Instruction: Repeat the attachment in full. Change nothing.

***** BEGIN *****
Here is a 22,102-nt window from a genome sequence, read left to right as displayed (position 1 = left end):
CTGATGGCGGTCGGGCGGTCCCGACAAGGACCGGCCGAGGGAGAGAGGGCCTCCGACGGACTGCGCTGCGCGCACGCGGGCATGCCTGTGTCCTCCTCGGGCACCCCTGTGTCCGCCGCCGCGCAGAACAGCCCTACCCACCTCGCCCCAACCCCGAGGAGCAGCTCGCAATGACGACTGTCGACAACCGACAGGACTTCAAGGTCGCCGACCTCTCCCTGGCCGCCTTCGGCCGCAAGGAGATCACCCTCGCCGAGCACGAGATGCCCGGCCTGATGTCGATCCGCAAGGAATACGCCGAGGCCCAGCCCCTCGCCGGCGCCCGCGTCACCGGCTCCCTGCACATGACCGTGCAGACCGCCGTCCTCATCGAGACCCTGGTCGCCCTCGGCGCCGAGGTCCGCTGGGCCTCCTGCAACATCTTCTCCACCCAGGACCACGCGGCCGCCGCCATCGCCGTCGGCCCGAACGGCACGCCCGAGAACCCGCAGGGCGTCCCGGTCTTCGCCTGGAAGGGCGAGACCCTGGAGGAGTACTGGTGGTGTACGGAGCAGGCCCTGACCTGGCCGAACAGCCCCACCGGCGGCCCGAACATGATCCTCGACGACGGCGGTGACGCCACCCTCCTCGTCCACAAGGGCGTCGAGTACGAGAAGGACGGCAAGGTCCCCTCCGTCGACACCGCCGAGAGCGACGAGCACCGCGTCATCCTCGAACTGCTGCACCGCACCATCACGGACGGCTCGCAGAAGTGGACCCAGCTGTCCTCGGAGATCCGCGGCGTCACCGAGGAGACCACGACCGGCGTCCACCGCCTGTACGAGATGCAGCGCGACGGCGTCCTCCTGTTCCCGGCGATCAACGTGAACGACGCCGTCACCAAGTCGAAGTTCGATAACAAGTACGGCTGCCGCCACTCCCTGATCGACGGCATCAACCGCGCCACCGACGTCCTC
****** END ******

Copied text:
Here is a 22,102-nt window from a genome sequence, read left to right as displayed (position 1 = left end):
CTGATGGCGGTCGGGCGGTCCCGACAAGGACCGGCCGAGGGAGAGAGGGCCTCCGACGGACTGCGCTGCGCGCACGCGGGCATGCCTGTGTCCTCCTCGGGCACCCCTGTGTCCGCCGCCGCGCAGAACAGCCCTACCCACCTCGCCCCAACCCCGAGGAGCAGCTCGCAATGACGACTGTCGACAACCGACAGGACTTCAAGGTCGCCGACCTCTCCCTGGCCGCCTTCGGCCGCAAGGAGATCACCCTCGCCGAGCACGAGATGCCCGGCCTGATGTCGATCCGCAAGGAATACGCCGAGGCCCAGCCCCTCGCCGGCGCCCGCGTCACCGGCTCCCTGCACATGACCGTGCAGACCGCCGTCCTCATCGAGACCCTGGTCGCCCTCGGCGCCGAGGTCCGCTGGGCCTCCTGCAACATCTTCTCCACCCAGGACCACGCGGCCGCCGCCATCGCCGTCGGCCCGAACGGCACGCCCGAGAACCCGCAGGGCGTCCCGGTCTTCGCCTGGAAGGGCGAGACCCTGGAGGAGTACTGGTGGTGTACGGAGCAGGCCCTGACCTGGCCGAACAGCCCCACCGGCGGCCCGAACATGATCCTCGACGACGGCGGTGACGCCACCCTCCTCGTCCACAAGGGCGTCGAGTACGAGAAGGACGGCAAGGTCCCCTCCGTCGACACCGCCGAGAGCGACGAGCACCGCGTCATCCTCGAACTGCTGCACCGCACCATCACGGACGGCTCGCAGAAGTGGACCCAGCTGTCCTCGGAGATCCGCGGCGTCACCGAGGAGACCACGACCGGCGTCCACCGCCTGTACGAGATGCAGCGCGACGGCGTCCTCCTGTTCCCGGCGATCAACGTGAACGACGCCGTCACCAAGTCGAAGTTCGATAACAAGTACGGCTGCCGCCACTCCCTGATCGACGGCATCAACCGCGCCACCGACGTCCTC